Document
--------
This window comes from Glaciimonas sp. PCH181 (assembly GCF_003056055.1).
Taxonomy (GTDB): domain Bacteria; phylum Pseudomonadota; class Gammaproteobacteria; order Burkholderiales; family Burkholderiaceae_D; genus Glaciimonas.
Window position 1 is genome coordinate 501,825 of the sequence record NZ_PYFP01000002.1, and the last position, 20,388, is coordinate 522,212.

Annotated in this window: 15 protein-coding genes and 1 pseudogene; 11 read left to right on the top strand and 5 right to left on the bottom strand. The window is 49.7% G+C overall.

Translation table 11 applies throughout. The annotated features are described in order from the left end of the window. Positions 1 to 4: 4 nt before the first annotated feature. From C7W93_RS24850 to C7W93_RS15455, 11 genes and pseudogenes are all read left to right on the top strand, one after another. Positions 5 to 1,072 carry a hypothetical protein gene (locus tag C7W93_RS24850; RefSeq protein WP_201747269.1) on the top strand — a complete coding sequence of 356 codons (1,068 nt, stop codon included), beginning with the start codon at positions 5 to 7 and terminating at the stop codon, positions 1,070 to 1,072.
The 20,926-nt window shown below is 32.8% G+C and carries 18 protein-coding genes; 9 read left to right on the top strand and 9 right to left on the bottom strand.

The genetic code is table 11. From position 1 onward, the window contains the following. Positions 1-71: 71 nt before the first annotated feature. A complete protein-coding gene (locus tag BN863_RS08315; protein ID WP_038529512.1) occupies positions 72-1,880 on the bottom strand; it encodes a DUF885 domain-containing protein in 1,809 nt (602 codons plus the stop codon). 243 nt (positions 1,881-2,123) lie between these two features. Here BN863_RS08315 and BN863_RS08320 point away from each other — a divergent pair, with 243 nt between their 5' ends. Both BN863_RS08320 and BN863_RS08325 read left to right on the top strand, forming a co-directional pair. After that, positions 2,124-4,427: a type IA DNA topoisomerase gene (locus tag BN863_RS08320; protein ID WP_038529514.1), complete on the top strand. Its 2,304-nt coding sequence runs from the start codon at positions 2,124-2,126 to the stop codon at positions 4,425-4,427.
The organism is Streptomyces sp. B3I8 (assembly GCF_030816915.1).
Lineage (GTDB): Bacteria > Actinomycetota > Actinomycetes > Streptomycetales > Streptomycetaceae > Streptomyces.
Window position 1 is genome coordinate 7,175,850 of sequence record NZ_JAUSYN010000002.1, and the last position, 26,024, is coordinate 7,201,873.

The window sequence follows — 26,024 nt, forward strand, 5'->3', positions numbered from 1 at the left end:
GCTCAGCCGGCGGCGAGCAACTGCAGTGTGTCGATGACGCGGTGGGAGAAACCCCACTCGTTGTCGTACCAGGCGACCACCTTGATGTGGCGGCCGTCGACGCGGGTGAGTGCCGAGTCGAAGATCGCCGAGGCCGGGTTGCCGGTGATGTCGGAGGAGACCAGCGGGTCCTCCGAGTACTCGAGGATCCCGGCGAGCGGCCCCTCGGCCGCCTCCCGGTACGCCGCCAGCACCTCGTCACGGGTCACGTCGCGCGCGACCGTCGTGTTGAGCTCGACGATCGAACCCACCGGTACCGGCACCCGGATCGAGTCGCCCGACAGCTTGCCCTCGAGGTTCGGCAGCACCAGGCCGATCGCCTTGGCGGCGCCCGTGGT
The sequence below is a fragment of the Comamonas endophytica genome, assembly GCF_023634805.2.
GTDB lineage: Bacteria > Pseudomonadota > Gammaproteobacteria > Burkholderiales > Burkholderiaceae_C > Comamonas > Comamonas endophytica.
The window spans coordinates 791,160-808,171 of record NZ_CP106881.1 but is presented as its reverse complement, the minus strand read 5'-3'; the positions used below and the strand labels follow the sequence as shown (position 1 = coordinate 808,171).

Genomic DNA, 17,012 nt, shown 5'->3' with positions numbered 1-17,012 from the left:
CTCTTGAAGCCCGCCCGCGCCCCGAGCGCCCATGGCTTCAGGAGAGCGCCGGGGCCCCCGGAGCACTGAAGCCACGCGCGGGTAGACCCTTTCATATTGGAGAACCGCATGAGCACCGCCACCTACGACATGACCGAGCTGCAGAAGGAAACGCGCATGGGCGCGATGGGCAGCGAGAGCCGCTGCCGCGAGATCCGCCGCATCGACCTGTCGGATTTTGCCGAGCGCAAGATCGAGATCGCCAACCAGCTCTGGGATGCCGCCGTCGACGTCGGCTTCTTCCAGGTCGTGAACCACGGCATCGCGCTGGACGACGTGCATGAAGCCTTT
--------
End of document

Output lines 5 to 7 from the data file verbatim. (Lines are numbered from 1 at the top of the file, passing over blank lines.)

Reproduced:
Translation table 11 applies throughout. The annotated features are described in order from the left end of the window. Positions 1 to 4: 4 nt before the first annotated feature. From C7W93_RS24850 to C7W93_RS15455, 11 genes and pseudogenes are all read left to right on the top strand, one after another. Positions 5 to 1,072 carry a hypothetical protein gene (locus tag C7W93_RS24850; RefSeq protein WP_201747269.1) on the top strand — a complete coding sequence of 356 codons (1,068 nt, stop codon included), beginning with the start codon at positions 5 to 7 and terminating at the stop codon, positions 1,070 to 1,072.
The 20,926-nt window shown below is 32.8% G+C and carries 18 protein-coding genes; 9 read left to right on the top strand and 9 right to left on the bottom strand.

The genetic code is table 11. From position 1 onward, the window contains the following. Positions 1-71: 71 nt before the first annotated feature. A complete protein-coding gene (locus tag BN863_RS08315; protein ID WP_038529512.1) occupies positions 72-1,880 on the bottom strand; it encodes a DUF885 domain-containing protein in 1,809 nt (602 codons plus the stop codon). 243 nt (positions 1,881-2,123) lie between these two features. Here BN863_RS08315 and BN863_RS08320 point away from each other — a divergent pair, with 243 nt between their 5' ends. Both BN863_RS08320 and BN863_RS08325 read left to right on the top strand, forming a co-directional pair. After that, positions 2,124-4,427: a type IA DNA topoisomerase gene (locus tag BN863_RS08320; protein ID WP_038529514.1), complete on the top strand. Its 2,304-nt coding sequence runs from the start codon at positions 2,124-2,126 to the stop codon at positions 4,425-4,427.